December 24, 2021
Christmas is a time for traditions. That’s especially true for folks like me who are the keepers of our family history. I love all of the family traditions centered around the holidays but the special foods of the season are my favorites.
My earliest holiday memories revolve around the cookies and candy that my grandmothers and mother all made. In particular, I love divinity that I called “white cookies” when I was a child. The sugar, egg white and light corn syrup concoction was a common holiday treat during my childhood.
I think every woman had her own special recipe for divinity, but I’ve always been sure that my family’s was the best. Our family recipe really wasn’t even ours. It came from a neighbor who lived down the road, Mrs. White.
Mrs. White kept chickens and sold their eggs. She raised regular white chickens who lived in a coop, but she also raised bantams who were her pets. The bantams, and any of the white chickens she thought needed special attention, lived in her spare bedroom. My mother and grandmother bought eggs from Mrs. White, and I often went with them to pick up the eggs. When we entered the house, the chickens fluttered around our feet. It was the first and last time I’ve ever seen “house” chickens.
I think most of the people in our rural Utah neighborhood considered Mrs. White quite odd. She didn’t have children. Because she had long black hair that straggled over her shoulders, many of the neighborhood children were afraid of her. They called her a witch.I don’t think their parents liked her either. My mother and grandmother were probably the only neighbors who even spoke to her. Now that I’m adult, I’m sure that Mrs. White was a very nice woman who was probably lonely and made her chickens into her babies.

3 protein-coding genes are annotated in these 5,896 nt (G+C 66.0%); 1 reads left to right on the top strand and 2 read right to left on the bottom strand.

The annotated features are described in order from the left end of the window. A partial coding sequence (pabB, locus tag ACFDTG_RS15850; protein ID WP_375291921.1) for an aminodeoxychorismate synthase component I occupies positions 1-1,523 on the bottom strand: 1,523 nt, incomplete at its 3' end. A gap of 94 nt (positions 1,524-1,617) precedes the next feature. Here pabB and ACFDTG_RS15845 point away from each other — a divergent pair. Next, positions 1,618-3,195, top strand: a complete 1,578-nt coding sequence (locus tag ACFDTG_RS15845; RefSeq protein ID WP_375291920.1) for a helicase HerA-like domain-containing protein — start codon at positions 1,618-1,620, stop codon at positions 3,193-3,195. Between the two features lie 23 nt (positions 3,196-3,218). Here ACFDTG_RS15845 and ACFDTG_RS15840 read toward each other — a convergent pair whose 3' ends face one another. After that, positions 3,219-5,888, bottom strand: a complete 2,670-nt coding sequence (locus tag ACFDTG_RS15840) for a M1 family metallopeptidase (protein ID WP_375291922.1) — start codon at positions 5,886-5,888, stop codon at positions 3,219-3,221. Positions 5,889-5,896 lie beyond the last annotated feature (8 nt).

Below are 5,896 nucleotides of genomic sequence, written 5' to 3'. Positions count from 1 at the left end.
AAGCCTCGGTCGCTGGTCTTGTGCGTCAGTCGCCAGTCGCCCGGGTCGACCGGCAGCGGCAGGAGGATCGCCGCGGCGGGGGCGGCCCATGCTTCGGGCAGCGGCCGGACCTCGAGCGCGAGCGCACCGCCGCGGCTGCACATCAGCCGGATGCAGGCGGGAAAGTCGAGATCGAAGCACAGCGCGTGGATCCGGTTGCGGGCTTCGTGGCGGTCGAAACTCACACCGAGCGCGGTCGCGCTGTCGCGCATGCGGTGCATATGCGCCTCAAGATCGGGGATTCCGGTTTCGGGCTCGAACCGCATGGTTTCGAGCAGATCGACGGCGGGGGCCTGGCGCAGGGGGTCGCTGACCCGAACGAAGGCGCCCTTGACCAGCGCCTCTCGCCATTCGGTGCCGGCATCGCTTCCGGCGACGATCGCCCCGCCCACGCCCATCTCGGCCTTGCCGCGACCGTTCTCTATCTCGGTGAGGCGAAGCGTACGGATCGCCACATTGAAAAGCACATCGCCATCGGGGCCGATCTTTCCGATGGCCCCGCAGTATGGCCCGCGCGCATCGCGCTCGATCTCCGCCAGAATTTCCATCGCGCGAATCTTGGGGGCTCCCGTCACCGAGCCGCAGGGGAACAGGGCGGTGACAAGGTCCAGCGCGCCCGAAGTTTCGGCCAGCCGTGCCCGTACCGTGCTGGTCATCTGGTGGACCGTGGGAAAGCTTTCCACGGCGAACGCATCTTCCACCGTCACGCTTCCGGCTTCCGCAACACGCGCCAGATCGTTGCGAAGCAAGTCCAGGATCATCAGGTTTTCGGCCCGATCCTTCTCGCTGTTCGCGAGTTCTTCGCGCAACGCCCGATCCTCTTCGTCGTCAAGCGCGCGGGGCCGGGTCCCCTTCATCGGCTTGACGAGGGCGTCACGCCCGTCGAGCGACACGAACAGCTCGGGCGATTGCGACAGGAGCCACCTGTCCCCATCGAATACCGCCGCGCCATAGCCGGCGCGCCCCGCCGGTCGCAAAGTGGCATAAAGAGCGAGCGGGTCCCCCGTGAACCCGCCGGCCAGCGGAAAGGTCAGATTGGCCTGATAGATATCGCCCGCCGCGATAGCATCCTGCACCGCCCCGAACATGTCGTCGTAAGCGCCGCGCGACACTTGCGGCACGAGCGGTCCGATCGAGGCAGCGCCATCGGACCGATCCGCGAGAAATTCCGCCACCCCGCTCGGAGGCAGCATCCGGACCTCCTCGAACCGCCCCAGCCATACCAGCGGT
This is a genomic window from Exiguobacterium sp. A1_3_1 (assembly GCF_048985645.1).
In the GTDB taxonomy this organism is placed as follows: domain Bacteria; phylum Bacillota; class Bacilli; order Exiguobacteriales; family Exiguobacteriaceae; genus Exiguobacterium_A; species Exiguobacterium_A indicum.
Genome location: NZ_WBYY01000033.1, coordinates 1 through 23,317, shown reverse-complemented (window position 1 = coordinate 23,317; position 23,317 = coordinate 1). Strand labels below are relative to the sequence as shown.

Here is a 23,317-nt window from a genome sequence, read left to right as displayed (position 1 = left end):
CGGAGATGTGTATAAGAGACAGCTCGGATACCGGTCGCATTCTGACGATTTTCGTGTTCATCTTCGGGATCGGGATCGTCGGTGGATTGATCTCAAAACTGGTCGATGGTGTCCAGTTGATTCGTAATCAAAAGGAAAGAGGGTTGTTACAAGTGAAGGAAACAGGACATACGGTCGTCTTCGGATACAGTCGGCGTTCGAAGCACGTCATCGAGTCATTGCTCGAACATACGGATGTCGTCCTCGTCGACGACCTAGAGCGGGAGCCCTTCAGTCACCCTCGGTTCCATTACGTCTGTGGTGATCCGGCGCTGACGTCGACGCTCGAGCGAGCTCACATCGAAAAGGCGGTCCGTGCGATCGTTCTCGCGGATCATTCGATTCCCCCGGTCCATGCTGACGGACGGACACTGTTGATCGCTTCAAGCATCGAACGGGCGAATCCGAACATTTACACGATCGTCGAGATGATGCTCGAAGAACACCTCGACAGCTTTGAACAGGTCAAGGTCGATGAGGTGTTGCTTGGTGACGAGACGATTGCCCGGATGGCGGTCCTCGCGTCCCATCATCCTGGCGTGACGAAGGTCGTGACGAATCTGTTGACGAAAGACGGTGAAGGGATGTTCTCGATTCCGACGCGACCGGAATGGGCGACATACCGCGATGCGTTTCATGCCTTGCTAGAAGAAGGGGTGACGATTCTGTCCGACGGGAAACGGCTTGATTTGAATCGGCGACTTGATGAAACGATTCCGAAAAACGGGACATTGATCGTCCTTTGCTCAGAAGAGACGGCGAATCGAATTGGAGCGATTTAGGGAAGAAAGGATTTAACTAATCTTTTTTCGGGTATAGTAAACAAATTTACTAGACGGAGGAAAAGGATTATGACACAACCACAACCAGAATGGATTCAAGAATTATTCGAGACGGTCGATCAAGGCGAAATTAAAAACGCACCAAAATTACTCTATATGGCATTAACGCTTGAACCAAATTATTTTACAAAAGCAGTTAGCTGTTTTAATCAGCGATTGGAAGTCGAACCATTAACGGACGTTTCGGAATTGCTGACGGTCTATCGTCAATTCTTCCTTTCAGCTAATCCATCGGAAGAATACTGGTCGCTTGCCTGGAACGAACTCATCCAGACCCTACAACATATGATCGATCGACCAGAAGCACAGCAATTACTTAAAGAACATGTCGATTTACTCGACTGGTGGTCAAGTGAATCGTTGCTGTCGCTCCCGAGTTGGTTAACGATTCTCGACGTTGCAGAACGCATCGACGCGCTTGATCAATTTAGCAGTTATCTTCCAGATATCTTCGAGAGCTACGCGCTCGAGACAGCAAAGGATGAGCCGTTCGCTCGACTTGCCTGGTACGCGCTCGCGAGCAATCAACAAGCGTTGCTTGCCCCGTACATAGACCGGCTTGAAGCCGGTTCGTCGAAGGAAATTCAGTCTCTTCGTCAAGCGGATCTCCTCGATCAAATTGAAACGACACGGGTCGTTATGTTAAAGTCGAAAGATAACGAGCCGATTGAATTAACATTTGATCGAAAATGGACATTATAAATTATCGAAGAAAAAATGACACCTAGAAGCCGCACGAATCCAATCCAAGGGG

Because of all the chickens, Mrs. White had lots of eggs, so she had a cache of recipes using eggs. Because they were friendly, she shared her recipes with my mother and grandmother. This divinity recipe is one of them; my mother always made it around Christmas time. So do I. Mrs. White died when I was still a child, and probably not many people remember her. I think about her every year when I continue the tradition of Mrs. White’s Divinity.
If you’d like to add making divinity to your list of holiday traditions, the recipe is below. Happy Holidays and may all your traditions be as sweet as Mrs. White’s divinity.
Mrs. White’s Divinity
4 cups sugar
1 cup light corn syrup
¾ cup water
3 egg whites
2 teaspoons vanilla
This is an heirloom recipe. There really weren’t any directions; everyone assumed you knew how to make the candy; you only needed help with the amounts. The following directions are from Kitchenaid Mixers and Attachments, Recipes and Instructions”.
Place the sugar, corn syrup and water in a heavy saucepan. Over medium heat, cook to hard ball stage (holds a ball shape when dropped in cold water or 236 degrees F at 5000 ft elevation). Remove from heat and allow to cool to 215 degrees without stirring.
Place egg whites in mixer bowl and whip until soft peaks form (about 1 minute). Gradually, add syrup in a fine stream. Reduce speed of mixer and add vanilla. Continue beating for 20 to 25 minutes or until mixture begins to lose its gloss. If you wish, you can add candied cherries or chopped nuts at this point. We never did; we always had it plain.
Drop mixture from spoon onto waxed paper.
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